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Big Minion, Little Minion: Killdeer students fostering relationships among grade levels

Students of all ages are changing one another's lives at Killdeer Public Schools. About two years ago, Trae Murray was working at a kids basketball camp put on by her basketball team in Killdeer. There was a little girl on her team who needed a l...

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Students of all ages are changing one another's lives at Killdeer Public Schools.

About two years ago, Trae Murray was working at a kids basketball camp put on by her basketball team in Killdeer. There was a little girl on her team who needed a little more help than the other players and was incredibly shy. Over the course of the week, Murray was able to form a relationship with the little girl, something very few people outside her family, including her teachers, had been able to do.

Murray's assistant basketball coach Ashley Jelly later decided to start a program called Big Minion, Little Minion to pair high school students with elementary students in hopes of helping the younger kids academically and socially, in addition to uniting the student body. Murray knew exactly who her minion would be.

Murray, now a junior, has seen the progress in her now fourth grade minion, Reese.

"When I'm around, she's just like completely out of her box - it's like she wants to show me that's she's getting better too," Murray said. "She's just super, super sweet."

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Murray visits Reese in the classroom daily where she helps her with her homework, reads with her one-on-one and goes with her to gym class twice a week. Reese struggles in some areas academically, but Murray said she has noticed her growth in the classroom. Now when Murray gets up to leave, she watches Reese reading on her own without hesitation or putting herself out there in gym class.

"It's kind of hard to put into words," Murray said. "It really opens up your eyes, I guess, like how much of an impact us older kids have on these younger kids like learning who they want to be, and that it's OK to be whoever you are and to grow up with good inspirations and role models."

Jelly, who also works as Killdeer's elementary physical education teacher, said there are about 70 students in the program between the older and younger minions. She pairs high school students with elementary students who may struggle in the classroom or may need to improve social skills. But the younger children are not the only ones benefitting.

"It's been a really great way to build up a lot of the younger kids' confidence, but I think the best part about is that you start to see the older kids become more confident in themselves as well," Jelly said. "... That's been the best part - you just see each kid get excited and knowing that they're making a difference in each other's lives."

Senior Gabi Flaget, this year's co-president of the program, said the program has brought the school together. All grade levels from kindergarten through high school are in the same building, so the students see one another in the halls, no matter what age. But now, there is more of a relationship between the older and younger students.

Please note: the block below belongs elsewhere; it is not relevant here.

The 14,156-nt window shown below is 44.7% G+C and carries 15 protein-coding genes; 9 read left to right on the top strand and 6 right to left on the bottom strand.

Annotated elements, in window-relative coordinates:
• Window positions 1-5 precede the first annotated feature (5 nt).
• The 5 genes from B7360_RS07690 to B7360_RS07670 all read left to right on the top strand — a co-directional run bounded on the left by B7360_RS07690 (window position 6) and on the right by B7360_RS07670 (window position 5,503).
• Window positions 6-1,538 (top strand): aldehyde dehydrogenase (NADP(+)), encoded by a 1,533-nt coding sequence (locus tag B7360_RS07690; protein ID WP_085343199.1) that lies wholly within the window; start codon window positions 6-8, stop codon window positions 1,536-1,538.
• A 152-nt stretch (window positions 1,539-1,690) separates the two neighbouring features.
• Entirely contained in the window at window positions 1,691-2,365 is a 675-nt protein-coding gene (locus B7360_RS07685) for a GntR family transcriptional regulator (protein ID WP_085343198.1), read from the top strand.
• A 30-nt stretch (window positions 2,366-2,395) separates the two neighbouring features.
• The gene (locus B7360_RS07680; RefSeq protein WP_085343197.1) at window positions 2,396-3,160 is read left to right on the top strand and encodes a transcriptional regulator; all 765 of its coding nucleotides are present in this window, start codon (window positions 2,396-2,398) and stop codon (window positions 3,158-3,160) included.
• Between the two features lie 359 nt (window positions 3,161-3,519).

"I think that the Big Minion, Little Minion program kind of brightens the kids' days to go to school too," Flaget said. "... It brightens everyone's day. If you see little kids freaking out over you saying hi to them, it just warms your heart."

Murray noted that younger students now jump up to give high school students high-fives in the hallway. They come to sporting events and crowd the front row of the stands cheering and clapping for their mentors, for their friends.

Some of the younger children involved in the program may struggle in the classroom, struggle to make friends or have other problems they may be dealing with, but the program allows them to have someone they can turn to, someone who is always going to be there for them, Murray said.

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In turn, Murray said the program has been an eye-opener for her as well as she realized that some students do struggle more than others, that some students have to make multiple attempts to learn something in the classroom or pick up a skill on the court.

"Just knowing that a regular high school student like me could have such a huge impact on a little life like Reese's... She wouldn't be the person that she is now, and like how far she's got, she wouldn't be here without me, and that just like blows my mind," Murray said. "And I wouldn't be who I am today without her. She has taught me many, many things as well."

The program also has a Go Fund Me page to raise money for two scholarships for senior minions pursuing higher education, as a thank you to those who devote their time to helping their younger peers.

Related Topics: KILLDEER
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